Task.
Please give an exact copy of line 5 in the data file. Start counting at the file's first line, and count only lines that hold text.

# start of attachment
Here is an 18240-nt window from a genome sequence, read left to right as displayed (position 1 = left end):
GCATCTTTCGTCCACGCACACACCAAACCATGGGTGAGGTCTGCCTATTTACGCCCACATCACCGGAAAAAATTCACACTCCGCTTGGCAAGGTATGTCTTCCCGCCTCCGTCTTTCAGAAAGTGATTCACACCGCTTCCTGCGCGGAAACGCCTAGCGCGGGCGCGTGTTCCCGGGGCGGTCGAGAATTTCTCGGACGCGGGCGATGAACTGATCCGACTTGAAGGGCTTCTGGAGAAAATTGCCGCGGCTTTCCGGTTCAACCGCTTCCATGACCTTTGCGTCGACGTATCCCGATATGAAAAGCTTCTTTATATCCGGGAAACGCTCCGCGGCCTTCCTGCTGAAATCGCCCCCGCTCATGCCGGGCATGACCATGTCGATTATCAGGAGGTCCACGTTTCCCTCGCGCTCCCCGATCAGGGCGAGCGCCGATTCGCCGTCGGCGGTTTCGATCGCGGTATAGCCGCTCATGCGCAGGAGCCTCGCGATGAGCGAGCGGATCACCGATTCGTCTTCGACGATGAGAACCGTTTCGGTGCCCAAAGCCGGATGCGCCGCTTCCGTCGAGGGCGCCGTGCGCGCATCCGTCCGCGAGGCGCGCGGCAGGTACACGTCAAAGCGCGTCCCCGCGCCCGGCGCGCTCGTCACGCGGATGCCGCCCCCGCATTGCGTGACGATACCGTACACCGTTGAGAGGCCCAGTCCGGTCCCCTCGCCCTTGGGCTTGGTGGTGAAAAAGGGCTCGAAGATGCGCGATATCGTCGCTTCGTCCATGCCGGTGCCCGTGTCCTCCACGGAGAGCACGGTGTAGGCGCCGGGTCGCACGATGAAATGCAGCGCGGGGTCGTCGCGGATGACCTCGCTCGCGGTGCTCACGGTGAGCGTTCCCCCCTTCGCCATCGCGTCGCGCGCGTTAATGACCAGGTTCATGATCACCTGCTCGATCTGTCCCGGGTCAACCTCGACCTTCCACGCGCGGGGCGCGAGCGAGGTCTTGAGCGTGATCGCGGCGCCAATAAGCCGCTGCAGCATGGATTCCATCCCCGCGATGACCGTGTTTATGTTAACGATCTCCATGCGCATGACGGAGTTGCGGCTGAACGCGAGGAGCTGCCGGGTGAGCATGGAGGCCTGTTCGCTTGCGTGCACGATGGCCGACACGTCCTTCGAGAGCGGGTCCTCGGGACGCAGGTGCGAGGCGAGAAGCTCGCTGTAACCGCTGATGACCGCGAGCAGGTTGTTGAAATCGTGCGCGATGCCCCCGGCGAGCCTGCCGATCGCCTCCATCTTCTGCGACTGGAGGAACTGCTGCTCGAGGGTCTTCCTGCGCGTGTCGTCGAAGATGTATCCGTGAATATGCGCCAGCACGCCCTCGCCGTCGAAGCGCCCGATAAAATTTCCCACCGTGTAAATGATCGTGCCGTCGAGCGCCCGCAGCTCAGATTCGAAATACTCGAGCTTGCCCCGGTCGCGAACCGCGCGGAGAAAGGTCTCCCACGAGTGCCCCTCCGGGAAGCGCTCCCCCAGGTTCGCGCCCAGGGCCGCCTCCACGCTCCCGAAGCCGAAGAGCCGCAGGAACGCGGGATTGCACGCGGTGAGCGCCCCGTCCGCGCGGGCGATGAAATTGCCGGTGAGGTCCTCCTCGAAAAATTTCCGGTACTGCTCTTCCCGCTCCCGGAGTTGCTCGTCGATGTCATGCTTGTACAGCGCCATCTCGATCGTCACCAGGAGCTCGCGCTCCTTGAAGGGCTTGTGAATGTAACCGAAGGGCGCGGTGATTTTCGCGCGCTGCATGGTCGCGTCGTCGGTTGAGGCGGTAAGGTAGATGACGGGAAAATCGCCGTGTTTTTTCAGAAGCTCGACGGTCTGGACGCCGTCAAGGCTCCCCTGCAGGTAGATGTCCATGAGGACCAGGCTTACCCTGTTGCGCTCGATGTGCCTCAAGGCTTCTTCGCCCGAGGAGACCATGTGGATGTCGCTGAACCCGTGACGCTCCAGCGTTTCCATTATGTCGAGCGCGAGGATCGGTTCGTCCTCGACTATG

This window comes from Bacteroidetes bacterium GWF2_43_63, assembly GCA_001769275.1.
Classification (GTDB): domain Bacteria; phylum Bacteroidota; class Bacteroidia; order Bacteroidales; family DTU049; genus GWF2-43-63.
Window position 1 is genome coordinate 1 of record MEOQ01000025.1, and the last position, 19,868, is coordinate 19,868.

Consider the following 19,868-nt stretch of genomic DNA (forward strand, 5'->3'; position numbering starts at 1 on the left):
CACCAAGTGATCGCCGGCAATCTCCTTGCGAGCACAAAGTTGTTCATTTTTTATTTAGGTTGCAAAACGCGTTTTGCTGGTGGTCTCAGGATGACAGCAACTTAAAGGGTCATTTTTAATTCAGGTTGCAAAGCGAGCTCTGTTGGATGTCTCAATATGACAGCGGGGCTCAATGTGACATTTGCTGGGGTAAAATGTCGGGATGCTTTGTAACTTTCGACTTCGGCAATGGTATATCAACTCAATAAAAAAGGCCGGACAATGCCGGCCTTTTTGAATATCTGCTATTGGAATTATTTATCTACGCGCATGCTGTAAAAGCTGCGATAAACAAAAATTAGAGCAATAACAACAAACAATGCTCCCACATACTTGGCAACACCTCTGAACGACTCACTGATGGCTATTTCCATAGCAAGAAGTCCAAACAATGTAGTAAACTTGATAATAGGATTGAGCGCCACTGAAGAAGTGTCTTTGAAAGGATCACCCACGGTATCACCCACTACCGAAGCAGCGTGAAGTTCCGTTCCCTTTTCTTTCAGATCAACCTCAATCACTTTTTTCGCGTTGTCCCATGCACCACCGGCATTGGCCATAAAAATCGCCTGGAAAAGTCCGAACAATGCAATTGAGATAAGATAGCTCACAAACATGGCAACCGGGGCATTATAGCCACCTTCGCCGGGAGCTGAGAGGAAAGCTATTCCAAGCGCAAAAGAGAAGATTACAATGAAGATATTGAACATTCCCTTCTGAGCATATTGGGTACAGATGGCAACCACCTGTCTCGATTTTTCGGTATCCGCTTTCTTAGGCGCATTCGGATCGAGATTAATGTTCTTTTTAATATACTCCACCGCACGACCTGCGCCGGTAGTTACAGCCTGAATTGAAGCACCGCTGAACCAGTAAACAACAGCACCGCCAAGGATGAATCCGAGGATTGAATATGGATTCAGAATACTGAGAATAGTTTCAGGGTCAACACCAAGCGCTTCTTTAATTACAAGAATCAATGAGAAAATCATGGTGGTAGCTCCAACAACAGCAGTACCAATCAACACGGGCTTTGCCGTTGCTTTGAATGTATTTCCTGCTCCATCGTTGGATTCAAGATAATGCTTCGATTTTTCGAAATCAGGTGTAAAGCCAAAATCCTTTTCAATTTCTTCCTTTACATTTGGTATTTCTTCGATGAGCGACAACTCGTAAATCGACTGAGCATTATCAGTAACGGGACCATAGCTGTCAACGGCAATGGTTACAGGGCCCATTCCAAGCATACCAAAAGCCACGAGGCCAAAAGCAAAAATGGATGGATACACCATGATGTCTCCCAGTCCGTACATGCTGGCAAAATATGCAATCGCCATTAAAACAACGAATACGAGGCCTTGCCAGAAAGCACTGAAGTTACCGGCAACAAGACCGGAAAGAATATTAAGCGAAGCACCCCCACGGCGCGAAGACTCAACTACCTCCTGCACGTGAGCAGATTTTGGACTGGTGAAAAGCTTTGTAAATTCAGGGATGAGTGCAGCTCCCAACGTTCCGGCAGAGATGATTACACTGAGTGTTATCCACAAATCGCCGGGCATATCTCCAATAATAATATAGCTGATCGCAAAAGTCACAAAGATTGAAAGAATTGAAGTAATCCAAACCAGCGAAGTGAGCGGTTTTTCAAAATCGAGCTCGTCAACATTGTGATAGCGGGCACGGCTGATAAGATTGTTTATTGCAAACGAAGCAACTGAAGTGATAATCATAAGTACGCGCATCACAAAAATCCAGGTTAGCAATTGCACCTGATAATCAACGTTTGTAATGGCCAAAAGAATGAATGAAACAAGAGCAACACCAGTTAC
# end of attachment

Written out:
Window position 1 is genome coordinate 1 of record MEOQ01000025.1, and the last position, 19,868, is coordinate 19,868.